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Convective Boundary Layer - Overview Of Its Role In Mountainous Terrain

Mountainous topography significantly impacts the Earth's atmosphere, influencing atmospheric transport and mixing at several temporal and geographical scales.

The height of the atmospheric boundary layer determines the vertical scale of this transport and mixing, making it a significant parameter in air pollution research, weather forecasting, climate modeling, and many other uses.

When compared to level terrain, the spatiotemporal structure of the daytime convective boundary layer height is dramatically changed and more complicated in hilly and mountainous terrain.

While turbulent convection dominates the convective boundary layer over flat terrain, advection from multi-scale thermally induced flows plays an essential role in the convective boundary layer development across hilly terrain.

However, detailed observations of the convective boundary layer structure and comprehension of the underlying mechanisms remain restricted.

Convective boundary layers in lowlands and basins, where hazardous pollutant deposition is of particular concern, are better understood than convective boundary layers on slopes, ridges, or mountain summits.

Determining Convective Boundary Layer Heights

There is frequently a rise in potential temperature and wind speed near the top of the convective boundary layer, as well as a significant fall in humidity and pollution concentration.

A stable layer is one in which the potential temperature rises with height. A layer of this kind might be surface-based or raised.

Convective boundary layer heights have traditionally been calculated using vertical temperature profiles. Alternatives have been supplied by remote sensors such as sodars and lidars.

Lidars detect vertical aerosol distribution, whereas sodars detect temperature variations (turbulence), winds, and wind shear.

Sharp vertical fluctuations in turbulence and temperature stratification generate a higher maximum in the return signal from sodar emitted acoustic waves.

A vertical gradient further distinguishes the top of the convective boundary layer in aerosol concentrations, which may be detected by a sudden shift in lidar-emitted laser pulses.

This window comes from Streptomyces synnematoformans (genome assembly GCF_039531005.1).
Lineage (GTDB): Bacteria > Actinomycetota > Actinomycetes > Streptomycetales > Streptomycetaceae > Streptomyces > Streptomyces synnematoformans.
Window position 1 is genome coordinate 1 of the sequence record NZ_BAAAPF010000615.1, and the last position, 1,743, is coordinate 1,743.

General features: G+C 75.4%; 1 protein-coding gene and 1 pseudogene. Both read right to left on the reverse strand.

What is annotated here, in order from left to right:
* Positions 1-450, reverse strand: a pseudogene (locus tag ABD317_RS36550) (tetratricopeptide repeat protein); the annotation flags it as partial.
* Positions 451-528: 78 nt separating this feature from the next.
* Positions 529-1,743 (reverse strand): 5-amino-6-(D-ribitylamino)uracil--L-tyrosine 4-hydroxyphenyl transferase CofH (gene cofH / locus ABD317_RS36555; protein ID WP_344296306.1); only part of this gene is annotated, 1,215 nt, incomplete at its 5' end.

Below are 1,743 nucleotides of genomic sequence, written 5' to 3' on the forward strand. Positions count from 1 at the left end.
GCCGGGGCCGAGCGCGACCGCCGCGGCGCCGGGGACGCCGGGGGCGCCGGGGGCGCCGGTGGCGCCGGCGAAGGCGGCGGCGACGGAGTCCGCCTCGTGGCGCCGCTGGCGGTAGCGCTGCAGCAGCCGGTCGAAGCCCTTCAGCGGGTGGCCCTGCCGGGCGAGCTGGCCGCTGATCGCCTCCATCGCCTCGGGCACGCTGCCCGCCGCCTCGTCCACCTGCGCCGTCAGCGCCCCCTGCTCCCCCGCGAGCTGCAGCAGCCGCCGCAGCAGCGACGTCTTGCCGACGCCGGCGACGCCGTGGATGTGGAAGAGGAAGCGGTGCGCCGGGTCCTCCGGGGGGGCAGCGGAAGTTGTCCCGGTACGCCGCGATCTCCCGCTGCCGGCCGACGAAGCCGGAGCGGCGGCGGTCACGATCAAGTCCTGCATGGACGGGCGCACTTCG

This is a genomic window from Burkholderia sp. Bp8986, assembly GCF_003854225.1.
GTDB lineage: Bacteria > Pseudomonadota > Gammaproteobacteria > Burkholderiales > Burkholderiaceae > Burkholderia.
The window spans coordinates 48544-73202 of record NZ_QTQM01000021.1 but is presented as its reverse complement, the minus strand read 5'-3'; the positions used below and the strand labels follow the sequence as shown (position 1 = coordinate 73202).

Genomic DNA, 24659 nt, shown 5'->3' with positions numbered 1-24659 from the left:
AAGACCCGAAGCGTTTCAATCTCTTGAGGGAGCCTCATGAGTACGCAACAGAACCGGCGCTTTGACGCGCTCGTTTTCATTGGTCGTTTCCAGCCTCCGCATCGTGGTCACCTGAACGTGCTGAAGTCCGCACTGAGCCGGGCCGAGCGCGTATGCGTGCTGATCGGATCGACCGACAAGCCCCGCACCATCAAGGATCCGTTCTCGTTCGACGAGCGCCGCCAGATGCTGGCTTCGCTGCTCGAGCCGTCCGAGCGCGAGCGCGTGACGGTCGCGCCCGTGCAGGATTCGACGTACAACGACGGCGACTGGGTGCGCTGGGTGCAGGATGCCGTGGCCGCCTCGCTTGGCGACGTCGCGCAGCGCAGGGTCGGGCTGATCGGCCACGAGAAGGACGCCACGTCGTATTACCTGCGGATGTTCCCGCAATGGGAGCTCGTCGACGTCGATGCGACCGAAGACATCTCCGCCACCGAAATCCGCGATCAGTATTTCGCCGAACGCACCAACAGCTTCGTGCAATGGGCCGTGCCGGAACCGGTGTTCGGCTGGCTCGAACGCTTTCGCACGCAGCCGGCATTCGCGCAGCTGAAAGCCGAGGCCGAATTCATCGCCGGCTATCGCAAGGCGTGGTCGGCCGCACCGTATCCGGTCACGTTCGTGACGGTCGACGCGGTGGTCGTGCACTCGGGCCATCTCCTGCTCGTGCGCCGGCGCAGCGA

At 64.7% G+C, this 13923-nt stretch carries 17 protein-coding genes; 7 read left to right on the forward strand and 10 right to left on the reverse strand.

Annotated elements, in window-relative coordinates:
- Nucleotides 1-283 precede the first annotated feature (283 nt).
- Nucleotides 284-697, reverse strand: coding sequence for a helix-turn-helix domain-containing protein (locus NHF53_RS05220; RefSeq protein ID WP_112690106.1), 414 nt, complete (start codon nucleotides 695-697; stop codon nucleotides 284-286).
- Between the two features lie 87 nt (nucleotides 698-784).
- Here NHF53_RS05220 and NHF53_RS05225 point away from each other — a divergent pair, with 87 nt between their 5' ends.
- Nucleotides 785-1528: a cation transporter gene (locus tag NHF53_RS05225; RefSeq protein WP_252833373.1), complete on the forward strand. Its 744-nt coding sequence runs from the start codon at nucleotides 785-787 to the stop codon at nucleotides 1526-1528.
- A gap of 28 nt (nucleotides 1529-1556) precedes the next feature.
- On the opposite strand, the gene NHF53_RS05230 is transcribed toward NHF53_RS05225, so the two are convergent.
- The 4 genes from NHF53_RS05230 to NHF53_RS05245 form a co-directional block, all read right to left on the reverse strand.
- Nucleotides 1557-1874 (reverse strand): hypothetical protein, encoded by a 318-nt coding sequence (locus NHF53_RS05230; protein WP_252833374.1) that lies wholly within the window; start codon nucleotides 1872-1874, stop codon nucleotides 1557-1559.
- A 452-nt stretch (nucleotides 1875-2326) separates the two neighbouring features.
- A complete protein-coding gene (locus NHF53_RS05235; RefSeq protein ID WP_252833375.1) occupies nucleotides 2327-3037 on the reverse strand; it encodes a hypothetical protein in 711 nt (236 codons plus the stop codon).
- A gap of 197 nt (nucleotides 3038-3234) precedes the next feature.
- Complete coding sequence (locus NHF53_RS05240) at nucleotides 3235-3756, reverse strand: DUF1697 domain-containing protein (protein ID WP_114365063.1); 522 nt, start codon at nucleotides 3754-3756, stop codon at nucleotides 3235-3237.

Convective Boundary Layer Height In Mountainous Terrain

Flows interacting with convective boundary layer heights across hilly and mountainous terrain are often thermally driven and occur at various geographical and temporal dimensions.

The thermal structure of the convective boundary layer in hilly terrain is the subject of this study, although the accompanying flow structure is crucial for the inquiry.

Many of the observational studies analyzed did not use vertical soundings of turbulence parameters.

The base of the raised stable layer is used as a frequently available criterion for convective boundary layer height detection in the conceptual diagrams of convective boundary layer top behavior displayed for different terrain situations.

Convective Boundary Layer In Slope

The emergence of thermally driven upslope winds is the most noticeable aspect of the convective boundary layer over slopes during good daytime weather.

Near-surface airflow over slopes is often down-valley (in draining valleys) just before dawn, although stagnant conditions may also occur (in pooling valleys or enclosed basins).

Downslope flows usually weaken over the night and are generally invisible soon before morning. An upslope wind layer forms over insolated slopes after daybreak, with a return circulation toward the valley center above.

Advection of cold air counteracts heating caused by turbulent and radiative heat flux convergences on the slopes.

This negative feedback process reduces the strength of daytime slope wind circulation and may explain non-stationary flow behavior.

Slope flows become less well-defined in the afternoon and are often overridden by up-valley or regional winds owing to downward turbulent currents.

Convective Boundary Layer In Valley

Convective boundary layer development is comparable in basins, valleys, and plateaus. Basins are concave landforms with few or no low-lying exits to the surrounding landscape.

In the basin, cold air drainage from the surrounding hills collects and stagnates. Late-afternoon cold air causes shallower convective boundary layers across both basins and plateaus.